Stay Safe on Wet or Flooded Roads
AAA reports that nearly 1.2 million car crashes occur each year on wet pavement resulting in 5,700 deaths.
"It's important that drivers heed official warnings and avoid driving on wet and flooded roads if able,” said AAA Carolinas spokesperson Tiffany Wright.
If your vehicle shuts down while in standing water, do not try to restart it. That could cause more water to enter the engine and could cost thousands to repair. Also, if your vehicle stalls in a flooded area it's important for your personal safety to abandon the vehicle; if you stay inside a vehicle in a flood, you could be swept away in floodwaters with your car.
Follow these safety tips for driving on wet roads:
Check Tires: Make sure your tires have enough tread and are properly inflated. Worn tires with little tread are more likely to hydroplane. You can check this by inserting a quarter upside down into a tire groove. If you can see above Washington's head it's time for new tires.
Slow Down and Leave Room: Slowing down can be critical in stopping your car from hydroplaning. Drivers should reduce their speed to correspond to the amount of water on the roadway. Leave ample stopping distance between the you and the car in front of you.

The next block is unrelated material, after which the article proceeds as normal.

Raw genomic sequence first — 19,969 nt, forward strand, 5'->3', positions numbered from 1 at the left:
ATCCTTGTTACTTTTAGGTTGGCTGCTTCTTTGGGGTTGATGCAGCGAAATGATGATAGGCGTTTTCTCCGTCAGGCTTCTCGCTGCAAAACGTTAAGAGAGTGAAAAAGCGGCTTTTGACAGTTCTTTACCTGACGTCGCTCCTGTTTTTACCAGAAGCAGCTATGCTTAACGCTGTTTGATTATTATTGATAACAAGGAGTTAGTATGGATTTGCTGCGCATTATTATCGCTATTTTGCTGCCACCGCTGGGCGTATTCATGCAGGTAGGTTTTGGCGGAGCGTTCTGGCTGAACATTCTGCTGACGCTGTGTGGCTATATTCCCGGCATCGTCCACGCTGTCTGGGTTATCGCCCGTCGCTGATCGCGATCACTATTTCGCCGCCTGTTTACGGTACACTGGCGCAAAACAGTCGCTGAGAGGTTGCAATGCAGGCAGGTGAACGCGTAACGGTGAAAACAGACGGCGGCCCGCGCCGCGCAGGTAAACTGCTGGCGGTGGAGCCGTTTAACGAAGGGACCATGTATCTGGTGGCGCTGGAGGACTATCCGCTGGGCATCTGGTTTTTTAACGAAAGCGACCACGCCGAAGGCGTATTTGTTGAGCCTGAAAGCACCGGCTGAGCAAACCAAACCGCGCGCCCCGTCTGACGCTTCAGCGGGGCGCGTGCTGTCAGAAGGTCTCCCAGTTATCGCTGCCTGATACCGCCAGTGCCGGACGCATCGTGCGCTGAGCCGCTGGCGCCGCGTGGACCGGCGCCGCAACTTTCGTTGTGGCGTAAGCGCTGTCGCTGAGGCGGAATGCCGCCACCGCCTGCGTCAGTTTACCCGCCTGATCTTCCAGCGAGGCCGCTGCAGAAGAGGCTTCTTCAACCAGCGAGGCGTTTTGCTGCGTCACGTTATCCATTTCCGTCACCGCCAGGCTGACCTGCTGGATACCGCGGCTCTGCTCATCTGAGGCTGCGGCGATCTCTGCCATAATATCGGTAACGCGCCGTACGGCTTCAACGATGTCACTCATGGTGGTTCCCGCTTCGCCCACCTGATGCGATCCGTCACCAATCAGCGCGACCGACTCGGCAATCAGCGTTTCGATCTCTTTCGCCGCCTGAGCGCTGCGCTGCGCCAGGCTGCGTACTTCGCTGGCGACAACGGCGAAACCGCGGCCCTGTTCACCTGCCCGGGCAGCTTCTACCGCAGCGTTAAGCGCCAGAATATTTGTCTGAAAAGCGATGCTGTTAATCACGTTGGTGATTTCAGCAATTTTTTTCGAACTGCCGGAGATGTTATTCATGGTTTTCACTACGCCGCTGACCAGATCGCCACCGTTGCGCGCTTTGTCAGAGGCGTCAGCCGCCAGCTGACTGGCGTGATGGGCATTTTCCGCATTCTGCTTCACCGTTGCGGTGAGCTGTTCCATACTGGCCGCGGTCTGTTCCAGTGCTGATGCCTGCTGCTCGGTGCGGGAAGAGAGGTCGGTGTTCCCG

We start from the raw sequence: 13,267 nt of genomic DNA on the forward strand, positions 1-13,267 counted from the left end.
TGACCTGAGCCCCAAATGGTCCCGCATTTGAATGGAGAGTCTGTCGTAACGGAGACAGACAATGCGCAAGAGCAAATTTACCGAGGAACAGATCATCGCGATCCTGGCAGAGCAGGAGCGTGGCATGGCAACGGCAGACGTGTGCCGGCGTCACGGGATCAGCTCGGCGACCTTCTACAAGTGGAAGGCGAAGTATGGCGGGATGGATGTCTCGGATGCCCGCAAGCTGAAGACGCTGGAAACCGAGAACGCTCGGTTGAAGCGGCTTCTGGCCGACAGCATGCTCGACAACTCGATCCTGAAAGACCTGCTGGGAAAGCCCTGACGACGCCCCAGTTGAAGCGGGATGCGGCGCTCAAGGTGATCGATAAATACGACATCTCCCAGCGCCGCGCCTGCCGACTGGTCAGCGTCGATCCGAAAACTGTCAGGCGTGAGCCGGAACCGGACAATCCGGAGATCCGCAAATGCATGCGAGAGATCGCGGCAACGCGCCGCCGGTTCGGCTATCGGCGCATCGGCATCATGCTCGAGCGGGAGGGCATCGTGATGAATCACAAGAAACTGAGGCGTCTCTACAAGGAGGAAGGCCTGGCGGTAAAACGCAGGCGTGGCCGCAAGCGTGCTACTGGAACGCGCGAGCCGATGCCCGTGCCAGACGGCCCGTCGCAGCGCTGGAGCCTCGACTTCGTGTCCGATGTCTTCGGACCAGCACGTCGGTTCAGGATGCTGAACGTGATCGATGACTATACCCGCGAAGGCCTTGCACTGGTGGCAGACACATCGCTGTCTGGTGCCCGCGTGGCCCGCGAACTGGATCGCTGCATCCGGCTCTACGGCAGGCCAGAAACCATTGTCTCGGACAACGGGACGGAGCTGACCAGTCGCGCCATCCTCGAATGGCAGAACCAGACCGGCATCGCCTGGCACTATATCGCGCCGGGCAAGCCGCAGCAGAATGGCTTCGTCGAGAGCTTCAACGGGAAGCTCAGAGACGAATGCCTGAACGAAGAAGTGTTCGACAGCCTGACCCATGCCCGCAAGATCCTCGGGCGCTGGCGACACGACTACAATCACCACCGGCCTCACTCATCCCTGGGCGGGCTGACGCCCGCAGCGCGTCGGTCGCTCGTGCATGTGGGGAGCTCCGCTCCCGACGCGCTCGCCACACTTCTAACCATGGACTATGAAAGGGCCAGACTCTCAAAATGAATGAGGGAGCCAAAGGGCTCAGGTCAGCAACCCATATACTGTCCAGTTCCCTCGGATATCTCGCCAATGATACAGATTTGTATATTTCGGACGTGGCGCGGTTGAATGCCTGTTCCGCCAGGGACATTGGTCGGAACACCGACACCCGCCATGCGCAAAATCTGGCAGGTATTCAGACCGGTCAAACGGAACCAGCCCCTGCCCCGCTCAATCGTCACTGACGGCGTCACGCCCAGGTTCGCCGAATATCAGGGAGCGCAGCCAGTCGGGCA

Avoid Cruise Control: The feature is great in dry conditions but when used when roads are wet it can cause you to loose control of your vehicle.
Rainy Conditions Can Cause Low Visibility: Turn on your headlights to help you see better and allow motorists to better spot you. Avoid high beams because they may cause more distraction.
Visibility While Driving: If you can't see the edges of the road or other vehicles at a safe distance pull off the road with your emergency hazards on.
Avoid Standing Water and Flooded Roads at All Times: There is no way to tell how deep standing water is on a flooded road. Roads with too much water may flood your engine, warp brake rotors, cause loss of power steering or shorts in electrical components.